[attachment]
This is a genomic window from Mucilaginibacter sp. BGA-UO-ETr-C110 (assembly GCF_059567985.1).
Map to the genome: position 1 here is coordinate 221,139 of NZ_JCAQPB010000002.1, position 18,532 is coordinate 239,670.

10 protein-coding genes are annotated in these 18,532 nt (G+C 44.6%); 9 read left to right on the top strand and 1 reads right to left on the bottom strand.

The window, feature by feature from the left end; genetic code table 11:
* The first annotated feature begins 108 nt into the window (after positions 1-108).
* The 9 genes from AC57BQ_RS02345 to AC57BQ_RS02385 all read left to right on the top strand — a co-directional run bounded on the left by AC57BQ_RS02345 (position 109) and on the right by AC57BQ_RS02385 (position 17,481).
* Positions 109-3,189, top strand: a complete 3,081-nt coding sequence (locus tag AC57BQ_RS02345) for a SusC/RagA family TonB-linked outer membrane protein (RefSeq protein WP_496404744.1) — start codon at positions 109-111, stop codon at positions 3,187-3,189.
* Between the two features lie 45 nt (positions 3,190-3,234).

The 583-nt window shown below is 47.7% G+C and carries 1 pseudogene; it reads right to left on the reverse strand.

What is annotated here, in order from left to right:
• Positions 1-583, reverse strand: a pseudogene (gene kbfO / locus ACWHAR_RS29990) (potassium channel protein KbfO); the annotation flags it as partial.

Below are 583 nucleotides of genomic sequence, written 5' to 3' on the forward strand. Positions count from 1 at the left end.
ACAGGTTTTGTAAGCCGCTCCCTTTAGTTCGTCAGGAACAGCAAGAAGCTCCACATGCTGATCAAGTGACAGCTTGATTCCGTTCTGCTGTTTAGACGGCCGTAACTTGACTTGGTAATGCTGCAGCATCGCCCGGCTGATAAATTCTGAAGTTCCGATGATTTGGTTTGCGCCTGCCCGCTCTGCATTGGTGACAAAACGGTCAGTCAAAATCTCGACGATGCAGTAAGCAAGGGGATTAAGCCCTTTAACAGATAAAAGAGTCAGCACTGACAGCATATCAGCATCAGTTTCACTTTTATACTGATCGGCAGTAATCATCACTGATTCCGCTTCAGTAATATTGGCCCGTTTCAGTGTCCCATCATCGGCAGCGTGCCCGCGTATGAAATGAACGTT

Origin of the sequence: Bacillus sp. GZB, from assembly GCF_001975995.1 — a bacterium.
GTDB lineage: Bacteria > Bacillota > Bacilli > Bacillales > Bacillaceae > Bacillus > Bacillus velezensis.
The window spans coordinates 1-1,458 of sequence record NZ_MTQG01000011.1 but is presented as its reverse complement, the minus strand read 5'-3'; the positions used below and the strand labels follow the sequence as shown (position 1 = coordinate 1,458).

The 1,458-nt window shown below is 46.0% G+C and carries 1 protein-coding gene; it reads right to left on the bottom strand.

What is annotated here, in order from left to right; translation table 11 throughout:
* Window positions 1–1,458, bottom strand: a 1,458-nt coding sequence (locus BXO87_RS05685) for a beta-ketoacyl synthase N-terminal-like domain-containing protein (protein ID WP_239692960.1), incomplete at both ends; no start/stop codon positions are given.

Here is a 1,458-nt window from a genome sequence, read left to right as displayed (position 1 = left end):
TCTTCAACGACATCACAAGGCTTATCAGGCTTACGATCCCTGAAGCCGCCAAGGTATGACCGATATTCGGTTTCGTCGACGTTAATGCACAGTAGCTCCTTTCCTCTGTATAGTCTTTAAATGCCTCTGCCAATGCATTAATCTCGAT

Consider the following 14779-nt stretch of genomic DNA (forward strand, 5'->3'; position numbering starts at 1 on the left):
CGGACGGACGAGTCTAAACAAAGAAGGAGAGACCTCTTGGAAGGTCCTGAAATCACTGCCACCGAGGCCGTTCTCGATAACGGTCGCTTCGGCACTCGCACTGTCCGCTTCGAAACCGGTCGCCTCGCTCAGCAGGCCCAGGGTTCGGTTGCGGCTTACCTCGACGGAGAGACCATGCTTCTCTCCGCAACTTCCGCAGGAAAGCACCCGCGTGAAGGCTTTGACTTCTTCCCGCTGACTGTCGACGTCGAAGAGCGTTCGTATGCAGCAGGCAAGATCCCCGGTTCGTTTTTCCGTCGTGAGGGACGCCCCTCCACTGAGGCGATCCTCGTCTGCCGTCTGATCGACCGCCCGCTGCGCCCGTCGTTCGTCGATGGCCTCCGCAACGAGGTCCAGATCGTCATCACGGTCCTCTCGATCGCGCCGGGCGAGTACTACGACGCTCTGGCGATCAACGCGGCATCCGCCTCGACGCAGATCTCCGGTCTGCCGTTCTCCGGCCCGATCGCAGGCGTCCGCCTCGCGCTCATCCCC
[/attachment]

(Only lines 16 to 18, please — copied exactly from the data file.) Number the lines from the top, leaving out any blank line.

The window spans coordinates 1-1,458 of sequence record NZ_MTQG01000011.1 but is presented as its reverse complement, the minus strand read 5'-3'; the positions used below and the strand labels follow the sequence as shown (position 1 = coordinate 1,458).

The 1,458-nt window shown below is 46.0% G+C and carries 1 protein-coding gene; it reads right to left on the bottom strand.

What is annotated here, in order from left to right; translation table 11 throughout: